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Why a Busa is not a good FIRST bike

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  • Why a Busa is not a good FIRST bike

    Check out this link, this explaines it all.

    http://www.hyp4r.com/hayabusa/theone.htm

    Also, lots of other good info on the Busa.

    Good luck, and Ride Safe!!!!
    Kan-O-Gixxer!
    -89 Gixxer 1100 Engine
    -Stage 3 Jet Kit / KNN Pod Filters
    -Ohlins Susupension
    -Various Other Mods


  • #2
    The sad thing is that someone had to create this page.

    Dealers should be sensible enough to not sell bikes like that to people who can't ride. To solve this problem, make a simple law. They can't sell a bike if they don't allow it to be test ridden. That'd stop them putting people who have never ridden on a 'busa. Would anyone buy a car they hadn't test driven, or buy or rent a house they haven't seen? But some people buy bikes they've never ridden. Odd.

    I would love to get a 'busa by the way, but only after a few years more riding. Even sitting on one would be too scary for now. But I have no problems drooling on them.
    fulcrum (aka David)
    Blue 2004 GSX750F
    Life is pleasant. Death is peaceful. It's the transition that's troublesome.--Isaac Asimov
    If you can keep your head, while all around you are losing theirs, then you probably aren't grasping the situation

    Crash virginity lost: March 6th 2005

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    • #3
      Great site imho...i hav stated myself that the only thing i did not like about the busa when i tried it is the fact i did not felt the speed i was going at...i like going fast so the Busa required me to go even faster to get my Adrenaline going so...not good for me..but it's not really a Bad thing about the Bike...it actualy say how stable it is at high speed...

      Comment


      • #4
        IMO...I (like fulcrum) am suprised a site had to be created just to tell you a busa is a bad idea for a first bike...

        People are crazy to think they can go right out after passing the test on a crapped out 250cc and jump on one wheeled rocket (well one wheel most of the time) and handle it like a champ...lol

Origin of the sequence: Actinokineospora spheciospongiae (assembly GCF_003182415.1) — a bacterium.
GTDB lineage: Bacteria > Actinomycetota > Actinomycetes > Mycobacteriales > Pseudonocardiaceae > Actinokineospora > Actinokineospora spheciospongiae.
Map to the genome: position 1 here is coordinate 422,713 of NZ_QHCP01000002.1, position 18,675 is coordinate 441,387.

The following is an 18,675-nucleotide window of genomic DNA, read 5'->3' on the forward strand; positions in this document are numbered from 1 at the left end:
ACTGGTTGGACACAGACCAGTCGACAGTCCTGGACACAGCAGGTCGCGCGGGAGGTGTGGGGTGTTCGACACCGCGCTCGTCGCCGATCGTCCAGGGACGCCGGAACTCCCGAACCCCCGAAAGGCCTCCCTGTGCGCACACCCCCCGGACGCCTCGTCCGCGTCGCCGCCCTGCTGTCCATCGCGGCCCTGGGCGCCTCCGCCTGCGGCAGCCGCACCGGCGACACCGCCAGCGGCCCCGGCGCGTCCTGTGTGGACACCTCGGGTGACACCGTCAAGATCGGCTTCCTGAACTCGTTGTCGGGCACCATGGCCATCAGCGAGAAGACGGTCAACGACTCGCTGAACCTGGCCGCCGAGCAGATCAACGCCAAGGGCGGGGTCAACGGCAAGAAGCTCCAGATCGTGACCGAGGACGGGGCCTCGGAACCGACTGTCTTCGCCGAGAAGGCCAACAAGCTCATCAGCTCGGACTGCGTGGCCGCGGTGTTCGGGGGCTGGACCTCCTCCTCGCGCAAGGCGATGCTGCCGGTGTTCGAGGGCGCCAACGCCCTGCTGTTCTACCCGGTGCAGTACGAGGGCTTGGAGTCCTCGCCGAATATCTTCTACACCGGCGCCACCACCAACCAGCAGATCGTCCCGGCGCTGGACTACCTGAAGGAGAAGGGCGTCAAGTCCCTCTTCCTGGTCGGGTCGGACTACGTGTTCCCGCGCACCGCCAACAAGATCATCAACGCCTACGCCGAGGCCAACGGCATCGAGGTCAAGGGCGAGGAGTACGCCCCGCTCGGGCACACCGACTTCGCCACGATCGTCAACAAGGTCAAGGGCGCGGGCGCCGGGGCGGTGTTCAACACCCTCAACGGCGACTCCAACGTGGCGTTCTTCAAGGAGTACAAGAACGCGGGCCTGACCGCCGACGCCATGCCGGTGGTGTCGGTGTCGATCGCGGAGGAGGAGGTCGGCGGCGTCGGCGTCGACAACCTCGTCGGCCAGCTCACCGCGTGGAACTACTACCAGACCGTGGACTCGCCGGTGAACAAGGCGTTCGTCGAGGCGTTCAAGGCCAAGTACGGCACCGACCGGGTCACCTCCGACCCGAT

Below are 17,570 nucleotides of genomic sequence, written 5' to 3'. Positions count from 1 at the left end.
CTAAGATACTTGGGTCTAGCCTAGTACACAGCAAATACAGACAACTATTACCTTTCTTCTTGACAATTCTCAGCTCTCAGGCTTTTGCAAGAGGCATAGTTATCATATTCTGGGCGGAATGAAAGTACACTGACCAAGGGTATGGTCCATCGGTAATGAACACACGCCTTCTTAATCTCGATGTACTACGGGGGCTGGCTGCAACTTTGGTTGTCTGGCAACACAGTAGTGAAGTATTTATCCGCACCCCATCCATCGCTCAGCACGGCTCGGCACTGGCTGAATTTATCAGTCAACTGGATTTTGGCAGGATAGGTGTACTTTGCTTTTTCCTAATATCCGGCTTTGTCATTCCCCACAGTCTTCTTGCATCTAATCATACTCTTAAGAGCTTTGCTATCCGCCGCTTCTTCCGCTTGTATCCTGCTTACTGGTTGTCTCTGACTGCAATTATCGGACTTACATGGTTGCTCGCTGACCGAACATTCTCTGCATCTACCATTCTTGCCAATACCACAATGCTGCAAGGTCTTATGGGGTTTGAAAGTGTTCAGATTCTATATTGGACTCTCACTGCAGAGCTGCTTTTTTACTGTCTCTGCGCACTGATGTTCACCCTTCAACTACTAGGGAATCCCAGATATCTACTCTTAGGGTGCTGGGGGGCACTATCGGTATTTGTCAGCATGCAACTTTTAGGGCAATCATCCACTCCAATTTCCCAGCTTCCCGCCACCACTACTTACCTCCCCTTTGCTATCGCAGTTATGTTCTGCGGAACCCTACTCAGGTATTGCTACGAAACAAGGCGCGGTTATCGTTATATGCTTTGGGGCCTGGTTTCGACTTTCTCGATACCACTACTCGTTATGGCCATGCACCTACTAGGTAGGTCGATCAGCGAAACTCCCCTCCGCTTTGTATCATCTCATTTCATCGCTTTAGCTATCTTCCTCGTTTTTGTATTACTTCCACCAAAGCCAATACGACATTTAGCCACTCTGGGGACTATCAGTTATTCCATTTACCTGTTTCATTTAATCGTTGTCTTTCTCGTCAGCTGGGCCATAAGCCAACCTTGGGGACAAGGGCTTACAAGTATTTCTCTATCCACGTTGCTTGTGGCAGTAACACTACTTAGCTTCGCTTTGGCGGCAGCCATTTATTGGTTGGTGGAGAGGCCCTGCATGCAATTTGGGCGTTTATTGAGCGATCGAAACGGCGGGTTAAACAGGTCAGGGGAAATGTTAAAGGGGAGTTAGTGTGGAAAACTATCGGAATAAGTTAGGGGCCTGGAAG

I like everyone dreamed of getting a busa...until I heard it eats through chains and tires every 2500-3000 miles...is this true?

        Comment


        • #5
          03Katanuck (I believe) said that a dealer in a town near us (where I got my bike actually) Wouldn't sell a Busa to a kid and his mom when they came in. And the mother started getting pissed at the dealer!!
          Welcome to KatRiders.com! Click here to register

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          • #6
            Only a SQUID would buy a busa as thier first bike!! Aussie's dont have to worry about this type of thing as they have a tiered licensing system down there.

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            • #7
              Well im kinda glad we dont have tiered licensing...bc im not silly enough to go out a get a 'busa...but i guess everyone is different

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              • #8
                its all about.."I gotta get the biggest baddest bike I can, so I can show it off to all my friends in town, and look like Im a beast...even though I have freekin clue how to handle this much power" ..these are the kinds of people that end up in the ER..

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                • #9
                  aka organ donors

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                  • #10
                    Originally posted by Need4Speed750
                    Aussie's dont have to worry about this type of thing as they have a tiered licensing system down there.
                    Sort of right, and sort of wrong actually.

                    Here in Queensland there are 2 ways to get your licence. The regular old get a learners permit, figure it out as best you can, sit a practical test (you needed to pass the theory test to get the learners permit) and then be limited to 250cc for a year.